(CTN News) – For the second month, rising petrol costs drove up US inflation in August. However, the Bureau of Labour Statistics said on Wednesday that core inflation, which excludes the more variable costs of food and energy, has continued to decline.
Inflation was measured by a 3.7% year-over-year increase in the Consumer Price Index in August, up from July’s 3.2% increase. That’s warmer than the 3.6% yearly pace that Refinitiv forecasted from economists. August’s price increase of 0.6% contrasted favorably to July’s 0.2% price increase.
As a result of the Federal Reserve’s 11 rate hikes, core inflation dropped to 4.3% from 4.7% for the 12 months ending in August, the smallest pace since September 2021. In August, core inflation increased by 0.3% month-over-month, marking a notable uptick for the first time since February. The Federal Reserve now pays more attention to the rate of core inflation.
The inflation report released on Wednesday is consistent with the Fed holding off on rate hikes at their upcoming meeting to discuss monetary policy.
The Dow rose 0.1%, the S&P 500 gained 0.2%, and the Nasdaq Composite gained 0.4% after August’s CPI data announced, indicating a small increase in US stocks.
More than half of the acceleration in the CPI in August can be attributed to the rise in petrol costs. The petrol component of the CPI surged 10.6% in August, compared to a mere 0.2% increase in the previous month.
In August, the petrol component of the overall energy index rose 5.6% from the previous month. Housing inflation has been on the rise for some time now.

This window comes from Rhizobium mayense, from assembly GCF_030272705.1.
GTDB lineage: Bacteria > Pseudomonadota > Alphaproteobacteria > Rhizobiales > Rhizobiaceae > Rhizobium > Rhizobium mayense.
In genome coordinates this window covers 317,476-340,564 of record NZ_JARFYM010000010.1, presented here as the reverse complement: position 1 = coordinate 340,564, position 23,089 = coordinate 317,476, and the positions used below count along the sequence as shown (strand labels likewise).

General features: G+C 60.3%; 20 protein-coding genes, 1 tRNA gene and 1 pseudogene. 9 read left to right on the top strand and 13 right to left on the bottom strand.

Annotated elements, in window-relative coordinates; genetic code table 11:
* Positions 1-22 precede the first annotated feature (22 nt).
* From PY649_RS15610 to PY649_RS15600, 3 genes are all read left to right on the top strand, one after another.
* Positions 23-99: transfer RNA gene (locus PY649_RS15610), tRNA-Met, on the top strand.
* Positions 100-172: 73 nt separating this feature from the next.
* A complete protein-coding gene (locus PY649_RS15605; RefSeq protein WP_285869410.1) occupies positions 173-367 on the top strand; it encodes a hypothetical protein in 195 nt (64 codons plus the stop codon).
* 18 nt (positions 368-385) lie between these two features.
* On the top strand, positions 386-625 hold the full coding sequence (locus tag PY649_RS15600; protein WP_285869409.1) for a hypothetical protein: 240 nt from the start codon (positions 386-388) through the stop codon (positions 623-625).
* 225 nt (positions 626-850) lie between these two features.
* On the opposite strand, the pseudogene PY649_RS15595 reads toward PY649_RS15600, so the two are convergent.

“Overall inflation has also fallen substantially over the last year, but I know last month’s increase in petrol prices put a strain on family budgets,” Vice President Joe Biden said in a statement on Wednesday, referencing the recent increase in petrol prices. That’s why I’m so determined to keep energy costs low, especially by increasing our energy security through investments in renewable sources.
Oil prices worldwide have risen as OPEC+ countries have reduced output to meet surging demand. Oil exports were halted this week after a devastating flood in Libya, which will lead to higher petrol prices.
On Wednesday, the average price of ordinary petrol across the country hit $3.85, the highest price in 10 months, as reported by AAA. Higher petrol costs are a clear sign of inflation, which could dampen the spirits of American consumers.
Economists do not believe the recent volatility in energy prices will curb inflation in the coming months.
Sarah House, senior economist at Wells Fargo, said in an interview with CNN that the impact of rising energy prices on consumers’ ability to pay for essentials like food and housing is minimal.
She said, “If energy price increases persist, they could trickle down into the core, making it more difficult for the Fed to return inflation to its 2% target on a sustained basis.” However, she predicted that this dynamic would be “overwhelmed” by the ongoing unwinding of supply and even demand distortions that have been present since the pandemic.